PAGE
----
That direct sort of discrimination is the basis of a lawsuit recently filed in Chicago. MVP Staffing, a temporary placement agency that has offices in 38 states has been accused of placing Hispanic employees at the expense of African-American workers. According to the lawsuit, MVP prefers Hispanic workers because they were often undocumented and less likely to complain about wages and work conditions. See CBS News report.

 

 

 

Not one, but two chefs backed out of agreements to open restaurants in Donald Trump’s Washington, D.C. hotel. I previously wrote about celebrity chef Jose Andres here. Also, Geoffrey Zakarian backed out of a similar deal. Donald Trump sued both. Both backed out after he disparaged Mexican immigrants. Both chefs claim they would have trouble hiring staff and attracting patrons after such remarks. Donald sued, as he often does. Mr. Trump is set to be deposed in Mr. Andres’ lawsuit next week. See CBS news report.

Both chefs have talked settlement with Mr. Trump. But, no agreement has been reached. The President-elect has tried to postpone the deposition. But, it is his lawsuit. He cannot file a lawsuit and then complain that the rules are not convenient for him.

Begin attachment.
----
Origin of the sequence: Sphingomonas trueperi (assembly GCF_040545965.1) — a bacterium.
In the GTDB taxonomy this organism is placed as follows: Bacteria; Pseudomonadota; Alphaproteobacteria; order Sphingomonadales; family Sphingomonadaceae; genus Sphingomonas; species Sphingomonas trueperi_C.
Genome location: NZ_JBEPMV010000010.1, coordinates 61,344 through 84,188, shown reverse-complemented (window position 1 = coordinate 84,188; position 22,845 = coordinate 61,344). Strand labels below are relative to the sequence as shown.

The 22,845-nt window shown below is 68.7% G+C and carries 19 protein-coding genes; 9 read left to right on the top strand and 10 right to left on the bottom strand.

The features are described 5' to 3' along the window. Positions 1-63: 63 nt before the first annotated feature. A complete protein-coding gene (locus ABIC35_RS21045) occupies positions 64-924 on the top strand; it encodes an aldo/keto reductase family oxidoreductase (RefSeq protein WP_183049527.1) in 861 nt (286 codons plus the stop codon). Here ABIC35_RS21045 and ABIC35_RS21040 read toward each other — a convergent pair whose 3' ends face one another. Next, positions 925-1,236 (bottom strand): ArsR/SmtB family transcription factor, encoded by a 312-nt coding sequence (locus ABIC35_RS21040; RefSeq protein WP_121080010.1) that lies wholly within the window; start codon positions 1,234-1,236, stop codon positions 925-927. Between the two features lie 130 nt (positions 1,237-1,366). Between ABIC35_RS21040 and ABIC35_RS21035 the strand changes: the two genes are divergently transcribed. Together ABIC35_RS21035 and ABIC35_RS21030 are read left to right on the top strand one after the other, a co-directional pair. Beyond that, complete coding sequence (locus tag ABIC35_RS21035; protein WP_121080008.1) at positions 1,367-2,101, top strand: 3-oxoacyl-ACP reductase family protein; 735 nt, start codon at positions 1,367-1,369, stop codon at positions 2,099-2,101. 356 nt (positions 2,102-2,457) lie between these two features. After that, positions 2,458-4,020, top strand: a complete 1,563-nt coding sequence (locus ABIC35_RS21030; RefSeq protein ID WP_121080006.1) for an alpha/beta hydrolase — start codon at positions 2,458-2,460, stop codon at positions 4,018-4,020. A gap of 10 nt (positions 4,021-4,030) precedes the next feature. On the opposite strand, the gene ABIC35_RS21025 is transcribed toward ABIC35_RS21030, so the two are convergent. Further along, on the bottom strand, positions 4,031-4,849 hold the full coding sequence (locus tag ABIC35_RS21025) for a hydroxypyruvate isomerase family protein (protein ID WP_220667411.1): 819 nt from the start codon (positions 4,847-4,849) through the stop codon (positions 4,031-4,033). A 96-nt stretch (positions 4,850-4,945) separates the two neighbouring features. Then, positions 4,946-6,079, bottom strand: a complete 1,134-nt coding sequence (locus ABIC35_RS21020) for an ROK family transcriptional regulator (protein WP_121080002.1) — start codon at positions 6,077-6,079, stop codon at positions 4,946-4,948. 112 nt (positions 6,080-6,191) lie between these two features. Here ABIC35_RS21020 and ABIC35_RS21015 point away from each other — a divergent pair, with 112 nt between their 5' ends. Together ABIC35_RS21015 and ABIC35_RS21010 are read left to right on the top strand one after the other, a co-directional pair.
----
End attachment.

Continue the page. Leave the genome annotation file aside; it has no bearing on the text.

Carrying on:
In every court room, there is just a thin veneer of civility. That is why all the court personnel are so polite. They know one angry word, one snarky comment will provoke a reaction. In the case against Bill Cosby, there are plenty of legal issues to try the nerves of both parties. In one recent hearing, the prosecutor got very upset in court when Bill Cosby’s lawyer appeared to be trying to make public the names of 13 other women who have accused Mr. Cosby of sexual assault. Brian McMonagle, the defense lawyer who represents Bill Cosby, wants the names of the thirteen possible witnesses. The prosecutor, Kevin Steele, became enraged during the defense attorney’s argument. Mr. Steele was convinced the lawyer was trying to intimidate the thirteen women. He argued that Mr. McMonagle wanted to identify them so they could be intimidated. The defense lawyer responded, that the women are “adults, not children.” Mr. Steele also “blew up” when Mr. McMonagle positioned a projection screen in a way that appeared to allow reporters to see the name of the women accusers. The Judge eventually allowed that 11 of the women who have voluntarily gone public would be identified. He also warned both lawyers that if this conduct continues, he will call the sheriff’s deputies. See ABA Bar Journal report.

The defense lawyer was trying to use exhibits in court that contained the names of the 13 women. See NBC news report. And, of course, his retort that they are “adults” suggests he was not concerned about the consequences to the 13 women if there names were made public.